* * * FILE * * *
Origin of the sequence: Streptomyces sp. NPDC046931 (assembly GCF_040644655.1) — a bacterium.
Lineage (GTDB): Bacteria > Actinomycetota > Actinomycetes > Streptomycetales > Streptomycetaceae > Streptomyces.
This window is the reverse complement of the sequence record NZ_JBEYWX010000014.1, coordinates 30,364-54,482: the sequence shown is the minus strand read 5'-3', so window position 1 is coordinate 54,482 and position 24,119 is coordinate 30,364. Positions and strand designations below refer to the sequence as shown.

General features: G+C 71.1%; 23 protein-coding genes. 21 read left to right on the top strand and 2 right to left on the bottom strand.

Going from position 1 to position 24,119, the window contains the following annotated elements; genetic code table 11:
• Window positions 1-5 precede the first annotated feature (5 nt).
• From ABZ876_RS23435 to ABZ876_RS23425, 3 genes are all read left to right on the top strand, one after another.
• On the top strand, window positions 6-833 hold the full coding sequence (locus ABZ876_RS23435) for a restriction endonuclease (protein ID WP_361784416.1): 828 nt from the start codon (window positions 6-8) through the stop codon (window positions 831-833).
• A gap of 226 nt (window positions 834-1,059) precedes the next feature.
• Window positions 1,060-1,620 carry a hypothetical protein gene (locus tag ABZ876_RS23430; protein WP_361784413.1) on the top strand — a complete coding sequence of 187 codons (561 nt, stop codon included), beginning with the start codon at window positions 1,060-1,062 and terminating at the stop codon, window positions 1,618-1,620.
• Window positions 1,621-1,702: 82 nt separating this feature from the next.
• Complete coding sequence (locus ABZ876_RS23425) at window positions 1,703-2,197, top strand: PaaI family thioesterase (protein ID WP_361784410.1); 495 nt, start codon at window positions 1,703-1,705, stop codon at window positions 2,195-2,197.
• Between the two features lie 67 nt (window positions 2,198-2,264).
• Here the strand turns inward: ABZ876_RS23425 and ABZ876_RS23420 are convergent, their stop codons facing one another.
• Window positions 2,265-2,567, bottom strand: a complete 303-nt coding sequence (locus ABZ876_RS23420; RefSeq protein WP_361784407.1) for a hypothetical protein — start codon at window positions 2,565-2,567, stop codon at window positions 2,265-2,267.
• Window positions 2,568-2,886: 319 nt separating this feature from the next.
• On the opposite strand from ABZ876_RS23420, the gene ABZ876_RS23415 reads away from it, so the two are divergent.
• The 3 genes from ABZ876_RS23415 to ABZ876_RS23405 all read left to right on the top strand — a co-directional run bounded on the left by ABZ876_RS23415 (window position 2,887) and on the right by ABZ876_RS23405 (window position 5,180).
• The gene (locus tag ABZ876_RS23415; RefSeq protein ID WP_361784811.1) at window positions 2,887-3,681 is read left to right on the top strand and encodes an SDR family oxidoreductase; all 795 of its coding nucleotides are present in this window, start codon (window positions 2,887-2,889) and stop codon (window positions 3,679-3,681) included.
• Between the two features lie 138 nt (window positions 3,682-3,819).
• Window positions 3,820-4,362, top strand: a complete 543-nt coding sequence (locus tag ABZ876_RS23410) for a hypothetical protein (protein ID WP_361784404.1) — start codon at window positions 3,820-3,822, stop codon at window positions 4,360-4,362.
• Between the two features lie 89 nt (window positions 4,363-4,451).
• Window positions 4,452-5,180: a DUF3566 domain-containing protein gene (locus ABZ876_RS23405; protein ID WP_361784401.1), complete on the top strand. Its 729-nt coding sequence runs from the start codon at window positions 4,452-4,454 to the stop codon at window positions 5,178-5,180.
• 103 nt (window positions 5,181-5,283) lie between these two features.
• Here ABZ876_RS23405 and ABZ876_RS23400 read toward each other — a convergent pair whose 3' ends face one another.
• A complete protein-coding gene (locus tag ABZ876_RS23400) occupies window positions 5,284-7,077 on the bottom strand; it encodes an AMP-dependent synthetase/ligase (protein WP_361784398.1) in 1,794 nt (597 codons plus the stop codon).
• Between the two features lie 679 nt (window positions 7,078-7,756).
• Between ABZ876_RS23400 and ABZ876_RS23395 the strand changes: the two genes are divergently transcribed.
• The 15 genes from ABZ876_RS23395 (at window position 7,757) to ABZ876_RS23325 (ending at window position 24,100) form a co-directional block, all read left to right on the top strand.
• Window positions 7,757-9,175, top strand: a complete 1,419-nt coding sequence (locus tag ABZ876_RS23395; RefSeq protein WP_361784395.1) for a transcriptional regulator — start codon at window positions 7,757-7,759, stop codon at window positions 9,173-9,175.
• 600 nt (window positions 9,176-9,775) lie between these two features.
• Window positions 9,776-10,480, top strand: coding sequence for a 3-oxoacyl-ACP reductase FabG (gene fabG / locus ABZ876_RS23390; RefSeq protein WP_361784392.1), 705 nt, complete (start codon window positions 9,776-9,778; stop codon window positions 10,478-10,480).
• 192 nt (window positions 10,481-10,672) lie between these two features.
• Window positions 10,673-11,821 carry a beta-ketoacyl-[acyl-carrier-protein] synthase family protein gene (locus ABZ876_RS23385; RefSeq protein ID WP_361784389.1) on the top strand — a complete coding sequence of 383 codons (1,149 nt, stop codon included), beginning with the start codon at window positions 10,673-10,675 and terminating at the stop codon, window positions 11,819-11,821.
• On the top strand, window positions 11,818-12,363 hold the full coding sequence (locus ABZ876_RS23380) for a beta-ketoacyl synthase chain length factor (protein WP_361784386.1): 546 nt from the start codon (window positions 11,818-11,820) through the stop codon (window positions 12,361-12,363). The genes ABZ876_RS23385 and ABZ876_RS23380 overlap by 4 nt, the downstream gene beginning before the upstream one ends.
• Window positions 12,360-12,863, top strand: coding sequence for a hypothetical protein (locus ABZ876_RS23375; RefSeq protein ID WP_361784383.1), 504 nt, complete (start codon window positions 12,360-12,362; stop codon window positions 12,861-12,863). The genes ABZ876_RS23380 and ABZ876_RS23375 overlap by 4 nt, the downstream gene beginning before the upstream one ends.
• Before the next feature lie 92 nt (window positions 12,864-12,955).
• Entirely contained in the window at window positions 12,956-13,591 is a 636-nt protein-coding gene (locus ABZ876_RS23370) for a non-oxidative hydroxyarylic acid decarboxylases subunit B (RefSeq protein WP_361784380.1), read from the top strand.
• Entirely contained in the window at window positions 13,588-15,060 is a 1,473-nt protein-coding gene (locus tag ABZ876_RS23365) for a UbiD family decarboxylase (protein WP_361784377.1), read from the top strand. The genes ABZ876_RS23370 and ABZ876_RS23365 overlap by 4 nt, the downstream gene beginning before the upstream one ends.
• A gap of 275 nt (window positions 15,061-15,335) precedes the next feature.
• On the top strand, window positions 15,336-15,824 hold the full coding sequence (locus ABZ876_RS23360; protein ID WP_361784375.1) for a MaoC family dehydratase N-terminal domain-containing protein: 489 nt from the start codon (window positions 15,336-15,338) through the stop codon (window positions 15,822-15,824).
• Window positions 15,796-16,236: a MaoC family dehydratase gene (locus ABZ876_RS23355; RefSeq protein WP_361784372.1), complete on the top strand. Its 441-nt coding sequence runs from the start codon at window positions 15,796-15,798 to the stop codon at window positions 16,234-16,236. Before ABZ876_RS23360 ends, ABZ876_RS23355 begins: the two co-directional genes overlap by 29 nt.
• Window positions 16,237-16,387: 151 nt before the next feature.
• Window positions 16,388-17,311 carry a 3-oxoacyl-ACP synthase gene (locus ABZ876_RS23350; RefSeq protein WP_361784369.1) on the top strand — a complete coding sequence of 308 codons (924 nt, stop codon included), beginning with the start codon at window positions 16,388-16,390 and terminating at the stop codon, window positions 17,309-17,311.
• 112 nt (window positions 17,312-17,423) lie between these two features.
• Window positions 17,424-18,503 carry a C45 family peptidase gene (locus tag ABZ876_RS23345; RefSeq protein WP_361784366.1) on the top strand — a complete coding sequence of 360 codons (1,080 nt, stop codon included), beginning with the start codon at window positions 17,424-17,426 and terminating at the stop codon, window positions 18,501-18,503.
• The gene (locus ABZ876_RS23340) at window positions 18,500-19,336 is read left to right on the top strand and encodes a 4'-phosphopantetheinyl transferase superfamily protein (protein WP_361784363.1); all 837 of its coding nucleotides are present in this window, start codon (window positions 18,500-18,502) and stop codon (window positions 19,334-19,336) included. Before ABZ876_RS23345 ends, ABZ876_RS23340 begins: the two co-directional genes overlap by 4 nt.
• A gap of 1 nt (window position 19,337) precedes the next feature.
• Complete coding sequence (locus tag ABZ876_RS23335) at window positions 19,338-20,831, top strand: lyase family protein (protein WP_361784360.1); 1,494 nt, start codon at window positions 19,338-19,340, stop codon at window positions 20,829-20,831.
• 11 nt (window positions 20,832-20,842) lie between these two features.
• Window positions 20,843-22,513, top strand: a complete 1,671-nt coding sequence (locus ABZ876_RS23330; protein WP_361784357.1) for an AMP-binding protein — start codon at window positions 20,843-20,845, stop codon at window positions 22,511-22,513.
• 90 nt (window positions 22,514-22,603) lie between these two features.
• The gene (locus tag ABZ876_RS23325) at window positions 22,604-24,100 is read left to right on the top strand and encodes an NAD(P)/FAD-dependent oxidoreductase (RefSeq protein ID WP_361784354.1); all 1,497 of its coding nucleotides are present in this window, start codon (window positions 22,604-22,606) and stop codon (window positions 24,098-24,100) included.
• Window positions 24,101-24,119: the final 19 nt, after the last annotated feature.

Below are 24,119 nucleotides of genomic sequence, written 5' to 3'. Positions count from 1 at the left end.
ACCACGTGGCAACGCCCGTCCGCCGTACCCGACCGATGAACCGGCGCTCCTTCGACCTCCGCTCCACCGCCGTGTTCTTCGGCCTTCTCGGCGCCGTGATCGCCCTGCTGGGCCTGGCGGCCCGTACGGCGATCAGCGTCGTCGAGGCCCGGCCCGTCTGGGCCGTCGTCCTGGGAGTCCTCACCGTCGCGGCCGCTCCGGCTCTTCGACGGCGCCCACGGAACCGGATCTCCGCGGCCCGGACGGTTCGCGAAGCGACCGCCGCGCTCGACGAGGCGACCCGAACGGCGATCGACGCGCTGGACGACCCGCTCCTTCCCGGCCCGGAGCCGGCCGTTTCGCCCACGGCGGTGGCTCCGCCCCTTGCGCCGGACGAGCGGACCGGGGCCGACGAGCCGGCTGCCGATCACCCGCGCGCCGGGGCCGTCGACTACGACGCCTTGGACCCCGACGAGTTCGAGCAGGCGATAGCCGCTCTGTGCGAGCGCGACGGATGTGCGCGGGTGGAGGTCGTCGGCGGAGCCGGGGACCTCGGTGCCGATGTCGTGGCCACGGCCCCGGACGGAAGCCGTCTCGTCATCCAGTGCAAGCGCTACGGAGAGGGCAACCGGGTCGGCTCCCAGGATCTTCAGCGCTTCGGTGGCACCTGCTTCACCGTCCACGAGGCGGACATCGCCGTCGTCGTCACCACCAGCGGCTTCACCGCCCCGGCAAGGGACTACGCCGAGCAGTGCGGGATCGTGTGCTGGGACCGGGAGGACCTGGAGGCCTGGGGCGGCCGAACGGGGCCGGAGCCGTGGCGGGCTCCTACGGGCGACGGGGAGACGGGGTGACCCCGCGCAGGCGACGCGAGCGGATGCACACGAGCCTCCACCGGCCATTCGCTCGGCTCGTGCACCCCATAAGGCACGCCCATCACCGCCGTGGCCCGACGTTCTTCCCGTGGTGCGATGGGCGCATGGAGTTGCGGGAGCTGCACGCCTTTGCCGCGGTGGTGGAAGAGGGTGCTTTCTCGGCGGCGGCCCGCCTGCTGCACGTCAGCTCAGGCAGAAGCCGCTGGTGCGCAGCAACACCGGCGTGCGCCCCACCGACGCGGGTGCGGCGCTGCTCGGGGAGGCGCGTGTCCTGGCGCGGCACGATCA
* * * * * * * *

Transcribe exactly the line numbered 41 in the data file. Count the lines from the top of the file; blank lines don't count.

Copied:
• On the top strand, window positions 15,336-15,824 hold the full coding sequence (locus ABZ876_RS23360; protein ID WP_361784375.1) for a MaoC family dehydratase N-terminal domain-containing protein: 489 nt from the start codon (window positions 15,336-15,338) through the stop codon (window positions 15,822-15,824).